The Democratic mayoral candidates who spoke at a civic forum in Far Rockaway this week may disagree on issues from whether or not to keep Police Commissioner Ray Kelly in his current position to the NYPD’s controversial stop-and-frisk program, but they all agreed on one thing: The city must be better prepared for the next Hurricane Sandy.
Candidates Sal Albanese, previously a Brooklyn Councilman; ex-U.S. Rep. Anthony Weiner, who once represented parts of the Rockaways before resigning in the face of a sexting scandal in 2011; and City Comptroller and former Flushing Councilman John Liu; and gathered for a candidates’ forum sponsored by the Bayswater Civic Association in Far Rockaway on Monday night. Council Speaker Christine Quinn (D-Manhattan), Public Advocate Bill de Blasio, and former Comptroller Bill Thompson were invited but did not show to address the crowd, which included a large congregation of Broad Channel residents.
While the mayoral candidates expectedly highlighted their own backgrounds and touted talking points about everything from education to crime, they also focused on storm preparedness in the city – and what they said was an appalling lack thereof before Hurricane Sandy.
“For 10 years the city was warned about a storm like Sandy, and they did nothing to prepare,” said Albanese, a former public school teacher who represented southwestern Brooklyn – also hit hard by Sandy – in the Council for four terms until 1997.
“I’ve been a major critic of how the city did not plan for a storm like Sandy,” Albanese continued. “In my administration, we’d lay out plans for evacuation, for power grids, for protecting the shore line. We’re going to get hit with another storm, it’s just a matter of when.”
Additionally, Albanese said he would want to ensure there are point people from city government who would be tasked with working with residents still struggling to rebuild after Sandy.
“We’d have people on the ground to respond to, and answer questions about mold, about insurance,” he said.
Weiner also lambasted government officials for both preparation for a storm like Sandy, as well as government agencies’ response to residents after the hurricane.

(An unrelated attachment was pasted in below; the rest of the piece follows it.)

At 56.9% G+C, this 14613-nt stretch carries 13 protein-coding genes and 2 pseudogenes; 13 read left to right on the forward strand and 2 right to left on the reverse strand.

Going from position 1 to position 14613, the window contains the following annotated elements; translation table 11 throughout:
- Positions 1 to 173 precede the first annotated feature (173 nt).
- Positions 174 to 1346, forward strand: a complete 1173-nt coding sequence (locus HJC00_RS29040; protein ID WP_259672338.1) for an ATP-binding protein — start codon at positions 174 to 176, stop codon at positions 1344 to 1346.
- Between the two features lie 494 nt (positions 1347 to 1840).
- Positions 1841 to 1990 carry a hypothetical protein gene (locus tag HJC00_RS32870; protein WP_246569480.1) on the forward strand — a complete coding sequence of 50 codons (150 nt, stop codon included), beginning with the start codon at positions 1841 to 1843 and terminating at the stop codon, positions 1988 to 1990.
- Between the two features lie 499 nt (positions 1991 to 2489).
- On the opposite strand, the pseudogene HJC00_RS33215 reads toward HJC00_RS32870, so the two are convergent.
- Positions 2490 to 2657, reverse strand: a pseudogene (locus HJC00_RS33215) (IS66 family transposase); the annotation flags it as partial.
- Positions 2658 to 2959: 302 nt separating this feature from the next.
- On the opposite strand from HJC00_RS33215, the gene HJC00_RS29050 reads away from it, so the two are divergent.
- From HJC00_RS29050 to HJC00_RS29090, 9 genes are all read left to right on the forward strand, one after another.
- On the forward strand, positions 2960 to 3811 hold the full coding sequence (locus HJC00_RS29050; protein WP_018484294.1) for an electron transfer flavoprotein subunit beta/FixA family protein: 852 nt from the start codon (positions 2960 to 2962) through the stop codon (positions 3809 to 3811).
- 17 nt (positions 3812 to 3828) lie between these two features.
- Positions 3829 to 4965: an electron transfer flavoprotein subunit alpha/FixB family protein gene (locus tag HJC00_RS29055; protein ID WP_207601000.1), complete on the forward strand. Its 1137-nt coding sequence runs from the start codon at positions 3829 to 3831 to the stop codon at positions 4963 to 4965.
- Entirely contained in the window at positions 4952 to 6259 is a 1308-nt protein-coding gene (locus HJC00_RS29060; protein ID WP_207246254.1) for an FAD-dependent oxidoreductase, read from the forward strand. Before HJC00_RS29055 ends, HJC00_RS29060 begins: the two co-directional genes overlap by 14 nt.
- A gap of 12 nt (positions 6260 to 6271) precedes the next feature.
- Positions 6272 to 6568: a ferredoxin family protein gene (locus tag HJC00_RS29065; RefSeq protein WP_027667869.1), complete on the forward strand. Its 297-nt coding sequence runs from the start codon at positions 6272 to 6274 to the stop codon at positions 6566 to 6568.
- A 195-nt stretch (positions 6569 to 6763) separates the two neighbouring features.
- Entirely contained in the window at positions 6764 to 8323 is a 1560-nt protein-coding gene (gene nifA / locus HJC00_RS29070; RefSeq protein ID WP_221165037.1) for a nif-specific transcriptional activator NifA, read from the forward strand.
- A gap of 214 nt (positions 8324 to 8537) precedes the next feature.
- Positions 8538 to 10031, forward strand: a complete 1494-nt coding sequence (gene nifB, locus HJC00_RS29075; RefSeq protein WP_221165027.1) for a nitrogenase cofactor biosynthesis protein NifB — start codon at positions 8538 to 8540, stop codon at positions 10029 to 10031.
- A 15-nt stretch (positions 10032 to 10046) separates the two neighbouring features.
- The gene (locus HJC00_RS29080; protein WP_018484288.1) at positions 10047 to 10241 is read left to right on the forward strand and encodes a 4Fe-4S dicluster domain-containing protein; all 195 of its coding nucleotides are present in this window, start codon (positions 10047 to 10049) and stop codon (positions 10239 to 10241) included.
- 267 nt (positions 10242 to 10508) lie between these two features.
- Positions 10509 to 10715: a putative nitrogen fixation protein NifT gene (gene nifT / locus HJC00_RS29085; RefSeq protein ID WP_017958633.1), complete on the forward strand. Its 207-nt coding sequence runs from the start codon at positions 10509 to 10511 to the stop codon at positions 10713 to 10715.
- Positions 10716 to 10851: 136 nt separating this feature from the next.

“We learned two things don’t work when it rains – FEMA and flood insurance,” Weiner said. “We also learned the phones don’t really work.”
The former Congressman went on to say there needs to be “a real advocate in City Hall to fix the flood insurance program” and slammed federal guidelines that would force numerous residents to shell out money – from pockets that have, for many people, already been emptied to renovate homes – to elevate houses in areas designated as flood prone.
“You can’t have everyone raise their homes,” Weiner said to murmurs of approval from the audience. “It’s an extra tax.”
Weiner – currently the frontrunner among his Democratic opponents, according to the most recent Marist poll – also said marshlands “are disappearing” and need to be brought back to better mitigate flooding.
“And we need to build up bulkheads bayside, not just oceanside,” he added.
Liu, too, chastised the city for not being better prepared for a massive storm like Sandy.
“We should shore up communications, electrical and transportation systems,” Liu said.
Candidates did not see eye-to-eye on many non-hurricane related issues. Liu, for example, said he wants to completely eliminate the NYPD’s stop-and-frisk program that Mayor Bloomberg and Kelly have hailed as necessary to reduce crime and remove guns from the street, but which critics have said unfairly target minorities and do not yield high rates of confiscated weapons.
Weiner and Albanese, meanwhile, both criticized the program but said they would reform it, not ax it altogether.
Democratic candidates running for Queens borough president, including state Sen. Tony Avella (D-Bayside), former Forest Hills Councilwoman Melinda Katz, and Rosedale real estate developer Everly Brown also spoke during the event that wrapped up close to midnight. Councilman Donovan Richards (D-Laurelton) and Herbert Binger, a Democrat running against Richards to represent the 31st Council District that covers Far Rockaway and parts of southeast Queens, also addressed the crowd – which included a large congregation of Broad Channel residents, including Broad Channel Civic Association President Dan Mundy.
Saying the Queens borough president office has lacked teeth in recent years, Avella said he would work to strengthen the position in order to “take on” City Hall for more services from Queens.
“We have a lot of problems with overdevelopment, and we need affordable housing and jobs,” Avella said.
Brown, meanwhile, said he would bring a technical college to the Rockaways and promised he would “bring the sewers the Rockaways have been waiting for for decades.”
“I’ll make sure sewers are a priority if I get elected,” Brown said.
Katz told the audience she would fight for additional health care resources in Rockaway – especially in light of last year’s closure of Peninsula Hospital – and wants to improve transportation services on the peninsula.
By Anna Gustafson